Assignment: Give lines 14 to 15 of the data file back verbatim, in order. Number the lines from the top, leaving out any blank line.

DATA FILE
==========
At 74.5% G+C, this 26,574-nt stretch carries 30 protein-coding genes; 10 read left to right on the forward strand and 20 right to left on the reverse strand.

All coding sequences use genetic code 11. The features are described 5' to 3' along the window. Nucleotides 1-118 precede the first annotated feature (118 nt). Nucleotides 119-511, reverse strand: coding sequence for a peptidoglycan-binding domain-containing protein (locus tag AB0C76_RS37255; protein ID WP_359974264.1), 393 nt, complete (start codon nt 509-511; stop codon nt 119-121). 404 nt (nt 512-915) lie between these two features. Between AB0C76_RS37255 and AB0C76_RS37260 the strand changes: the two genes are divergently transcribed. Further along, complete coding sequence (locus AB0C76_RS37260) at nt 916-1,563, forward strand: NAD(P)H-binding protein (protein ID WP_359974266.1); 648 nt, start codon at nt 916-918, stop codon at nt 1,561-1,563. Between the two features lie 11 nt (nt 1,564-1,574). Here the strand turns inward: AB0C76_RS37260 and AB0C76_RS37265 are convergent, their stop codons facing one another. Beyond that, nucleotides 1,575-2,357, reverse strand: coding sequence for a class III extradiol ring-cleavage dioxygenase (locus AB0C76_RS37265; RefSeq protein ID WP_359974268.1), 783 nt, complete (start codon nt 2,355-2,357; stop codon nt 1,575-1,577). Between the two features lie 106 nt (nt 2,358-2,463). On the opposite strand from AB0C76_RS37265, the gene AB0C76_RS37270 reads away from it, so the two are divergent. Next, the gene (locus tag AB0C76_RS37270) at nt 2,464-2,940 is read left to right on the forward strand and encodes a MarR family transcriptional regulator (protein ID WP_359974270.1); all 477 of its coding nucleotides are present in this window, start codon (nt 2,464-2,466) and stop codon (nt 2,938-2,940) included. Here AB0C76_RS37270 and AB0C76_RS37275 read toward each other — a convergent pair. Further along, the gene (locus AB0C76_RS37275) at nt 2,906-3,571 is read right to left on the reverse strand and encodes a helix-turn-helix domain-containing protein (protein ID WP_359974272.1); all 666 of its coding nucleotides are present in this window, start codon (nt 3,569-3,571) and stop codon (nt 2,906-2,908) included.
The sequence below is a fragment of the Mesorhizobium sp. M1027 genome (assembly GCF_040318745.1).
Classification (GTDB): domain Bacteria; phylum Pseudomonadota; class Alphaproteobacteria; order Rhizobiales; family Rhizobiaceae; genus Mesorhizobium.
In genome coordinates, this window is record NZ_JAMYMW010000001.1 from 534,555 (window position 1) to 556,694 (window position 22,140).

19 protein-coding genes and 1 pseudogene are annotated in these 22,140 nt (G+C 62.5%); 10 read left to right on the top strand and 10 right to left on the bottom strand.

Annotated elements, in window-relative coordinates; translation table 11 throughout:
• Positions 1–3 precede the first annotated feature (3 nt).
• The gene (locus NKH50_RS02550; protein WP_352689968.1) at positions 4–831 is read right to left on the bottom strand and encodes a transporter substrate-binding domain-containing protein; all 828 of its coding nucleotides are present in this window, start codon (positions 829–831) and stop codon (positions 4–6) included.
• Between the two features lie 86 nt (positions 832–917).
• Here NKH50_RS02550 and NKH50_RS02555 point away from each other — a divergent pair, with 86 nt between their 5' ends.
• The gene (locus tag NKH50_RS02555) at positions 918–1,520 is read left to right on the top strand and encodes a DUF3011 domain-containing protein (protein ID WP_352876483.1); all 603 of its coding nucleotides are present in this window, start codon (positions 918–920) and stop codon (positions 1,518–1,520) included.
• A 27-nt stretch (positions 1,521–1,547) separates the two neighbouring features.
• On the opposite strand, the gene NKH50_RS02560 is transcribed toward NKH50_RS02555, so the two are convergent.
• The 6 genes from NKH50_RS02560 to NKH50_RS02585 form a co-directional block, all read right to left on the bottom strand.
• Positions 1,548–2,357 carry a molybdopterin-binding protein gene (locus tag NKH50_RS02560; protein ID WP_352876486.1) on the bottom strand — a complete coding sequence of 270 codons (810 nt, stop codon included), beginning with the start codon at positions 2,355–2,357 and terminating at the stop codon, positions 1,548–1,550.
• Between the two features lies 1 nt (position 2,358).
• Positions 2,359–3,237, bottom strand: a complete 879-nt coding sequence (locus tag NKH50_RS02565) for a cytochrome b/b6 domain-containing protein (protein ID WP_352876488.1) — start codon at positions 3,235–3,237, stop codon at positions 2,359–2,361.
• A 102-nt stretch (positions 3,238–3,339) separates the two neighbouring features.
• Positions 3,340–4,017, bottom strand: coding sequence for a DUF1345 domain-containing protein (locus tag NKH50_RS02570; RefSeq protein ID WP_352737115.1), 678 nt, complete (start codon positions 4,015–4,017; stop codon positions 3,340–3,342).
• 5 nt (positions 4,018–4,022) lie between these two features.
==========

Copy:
• On the opposite strand, the gene NKH50_RS02560 is transcribed toward NKH50_RS02555, so the two are convergent.
• The 6 genes from NKH50_RS02560 to NKH50_RS02585 form a co-directional block, all read right to left on the bottom strand.